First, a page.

My mind went back to a somewhat similar case. As many of your Lordships will remember, when the Labour Government were in power, the House of Commons, against the advice of the Government of the day, passed a Bill which contained a clause doing away with judicial hanging. The Home Secretary of the day, Mr. Chuter Ede, announced that, that having happened, he was going thereafter to advise the Royal Prerogative of clemency in all cases. The late Lord Simon said this about it. I was Lord Chancellor and was in great difficulty about this matter, but I did the best I could to support my colleague the Home Secretary. This argument of Lord Simon, however, I found quite unanswerable. Let me read it to your Lordships [OFFICIAL REPORT, Vol. 156, col. 112]: I want to ask the noble Lord opposite"— who unhappily was I— a very simple question. Does he agree with me that when a discretion is granted to a person to decide a particular case, by reference to particular facts, such a person has no constitutional right to announce—and to announce in advance—that, whatever may be the circumstances, in principle people are all to be treated in the same way? I never heard of such a thing. Many of your Lordships are practising justices. Whoever heard of justices in licensing sessions, who have a discretion to consider the circumstances as to whether they will grant a new licence or not, announce from the Bench through their chairman: 'It may be a convenience to everybody to know that we are never going to grant a new licence, whatever the circumstances.' Anybody who did that would be dealt with by the Lord Chief Justice in the Divisional Court within a week, and he would soon know the result. Where one is given a responsibility which one has to exercise in view of the circumstances of the particular occasion, one has no right whatever publicly to announce that one does not intend ever to exercise that discretion except in one way. Suppose that the Home Secretary instead of taking this course, had said: 'I shall announce that henceforth nobody will ever be reprieved.' What would happen then? The whole thing seems to me to raise a very serious Constitutional question.' The Lord Chief Justice who was there followed Lord Simon and said, after referring to the Bill of Rights [Col. 117]: … if this is not altering the law by administrative action, I do not know what is. My Lords, in this case the Home Secretary was advised to make an announcement: Accordingly, the current licences for the manufacture of heroin … which expire on the 1st December, 1955, will not be renewed. I imagine that to be absolutely wrong, ultra vires, outside his powers, and I beg the Government to consider this position. If this is going to be done for the first time, to ban a drug which many members of the medical profession think to be of the first importance, it ought to be done by a Bill and not by the indirect method of trying to use the Dangerous Drugs Act. I have been immersed in this question for the last few days. All I can say is that directly I discovered this point I acquainted the Lord Chancellor with it. I asked that the Opinion of learned counsel should be obtained. The Opinion of learned counsel was obtained, and it corroborates the view which I have ventilated to your Lordships. Directly that opinion was obtained, I took it upon myself to show the opinion to the Lord Chancellor. There is, therefore, grave doubt whether what has been done, in perfect good faith and with the best will in the world, has been done legally. That is a matter which I most humbly say that Her Majesty's Government would be welt advised to consider.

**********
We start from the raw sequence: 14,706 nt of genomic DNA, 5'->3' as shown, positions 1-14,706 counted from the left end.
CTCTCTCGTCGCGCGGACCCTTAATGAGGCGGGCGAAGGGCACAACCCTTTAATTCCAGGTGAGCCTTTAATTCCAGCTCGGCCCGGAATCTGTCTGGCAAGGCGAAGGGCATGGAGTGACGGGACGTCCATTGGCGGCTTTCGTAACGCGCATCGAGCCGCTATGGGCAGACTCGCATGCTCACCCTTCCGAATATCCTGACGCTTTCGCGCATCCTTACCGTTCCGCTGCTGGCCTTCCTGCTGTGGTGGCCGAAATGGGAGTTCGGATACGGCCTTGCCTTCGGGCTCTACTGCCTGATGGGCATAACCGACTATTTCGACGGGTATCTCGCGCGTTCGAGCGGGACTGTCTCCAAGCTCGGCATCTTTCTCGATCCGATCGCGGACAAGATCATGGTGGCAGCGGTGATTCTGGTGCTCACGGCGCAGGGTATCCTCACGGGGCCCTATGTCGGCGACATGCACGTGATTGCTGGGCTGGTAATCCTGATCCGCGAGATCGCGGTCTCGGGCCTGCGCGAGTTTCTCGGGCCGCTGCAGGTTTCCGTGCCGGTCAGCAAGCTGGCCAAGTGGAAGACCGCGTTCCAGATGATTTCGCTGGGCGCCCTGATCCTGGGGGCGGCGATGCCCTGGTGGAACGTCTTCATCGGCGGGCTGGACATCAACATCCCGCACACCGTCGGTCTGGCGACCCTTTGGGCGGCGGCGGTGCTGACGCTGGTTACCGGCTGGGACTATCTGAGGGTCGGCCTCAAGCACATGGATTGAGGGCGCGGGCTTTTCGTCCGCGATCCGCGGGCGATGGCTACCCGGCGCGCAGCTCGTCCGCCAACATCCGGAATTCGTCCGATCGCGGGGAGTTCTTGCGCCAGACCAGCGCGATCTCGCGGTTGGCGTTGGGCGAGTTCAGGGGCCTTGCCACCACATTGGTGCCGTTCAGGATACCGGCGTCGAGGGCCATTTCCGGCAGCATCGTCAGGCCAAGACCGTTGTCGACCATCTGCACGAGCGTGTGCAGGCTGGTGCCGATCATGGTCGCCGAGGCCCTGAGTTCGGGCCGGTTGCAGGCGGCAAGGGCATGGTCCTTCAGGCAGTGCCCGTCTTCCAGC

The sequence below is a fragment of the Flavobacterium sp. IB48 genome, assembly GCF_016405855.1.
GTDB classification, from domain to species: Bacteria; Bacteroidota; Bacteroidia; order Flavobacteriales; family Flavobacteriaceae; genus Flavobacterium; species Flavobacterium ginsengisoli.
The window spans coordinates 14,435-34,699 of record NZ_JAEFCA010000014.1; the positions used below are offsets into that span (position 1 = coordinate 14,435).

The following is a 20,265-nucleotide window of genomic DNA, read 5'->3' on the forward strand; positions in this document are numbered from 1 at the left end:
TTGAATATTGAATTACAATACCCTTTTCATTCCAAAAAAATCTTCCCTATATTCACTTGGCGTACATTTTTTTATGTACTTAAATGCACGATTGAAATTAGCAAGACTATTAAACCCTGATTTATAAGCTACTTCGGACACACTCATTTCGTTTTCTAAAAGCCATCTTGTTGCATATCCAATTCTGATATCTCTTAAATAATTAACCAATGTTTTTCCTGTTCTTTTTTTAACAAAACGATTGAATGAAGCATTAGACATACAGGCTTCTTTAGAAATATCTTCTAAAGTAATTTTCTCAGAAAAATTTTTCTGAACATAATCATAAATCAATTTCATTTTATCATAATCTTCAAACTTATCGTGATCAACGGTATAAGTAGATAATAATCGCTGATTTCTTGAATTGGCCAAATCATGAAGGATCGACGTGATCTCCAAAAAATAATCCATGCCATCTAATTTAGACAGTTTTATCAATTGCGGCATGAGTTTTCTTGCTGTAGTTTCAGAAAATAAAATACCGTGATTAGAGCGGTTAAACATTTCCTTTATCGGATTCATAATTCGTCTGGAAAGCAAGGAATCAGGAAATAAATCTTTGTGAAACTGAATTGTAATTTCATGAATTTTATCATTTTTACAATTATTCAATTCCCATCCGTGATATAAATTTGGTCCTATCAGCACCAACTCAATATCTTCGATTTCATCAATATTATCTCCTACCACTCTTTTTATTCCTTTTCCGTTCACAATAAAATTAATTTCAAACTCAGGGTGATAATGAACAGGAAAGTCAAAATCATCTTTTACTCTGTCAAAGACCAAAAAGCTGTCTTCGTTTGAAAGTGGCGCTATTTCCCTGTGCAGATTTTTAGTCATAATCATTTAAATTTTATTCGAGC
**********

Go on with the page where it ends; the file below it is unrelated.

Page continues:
It does not, of course, follow that if the Home Secretary has gone outside the law inadvisedly he can necessarily be restrained by the courts. If what he has done had been done by a court of inferior jurisdiction I have no doubt whatever in saying that the remedy of mandamus would lie, and that any such proceeding by an inferior court would be quashed; but it does not necessarily follow that the same thing can be done with the Home Secretary. But if it cannot be done there is all the more reason (I am sure the Home Secretary would be the first to say this) why he should be scrupulously careful in not taking any step which in fact is outside the law. If it cannot be done, it is a very good matter to refer to the Committee on Ministerial Powers which is now sitting. Though I have given the Lord Chancellor all the notice I possibly could from the moment the matter came to my attention, the Government have had very little time to consider this legal point, and it would be perfectly natural, and nothing would be put against them, if they said that they would like further time to consider it. If they are going to say they would like further time to consider it, then of course it must be plainly understood that it is on the basis that in the meantime the manufacture of heroin should be allowed to go on, without prejudice, of course, to the possibility of their stopping it in future. Incidentally, if it does go on, then I should most humbly suggest to the Government that they should take the opportunity of further consultations with the medical profession. It is unfortunate that there should be a wide divergence of view on the part of the medical profession, and that it should have to come to us laymen, who can know little about it, to attempt to decide the point.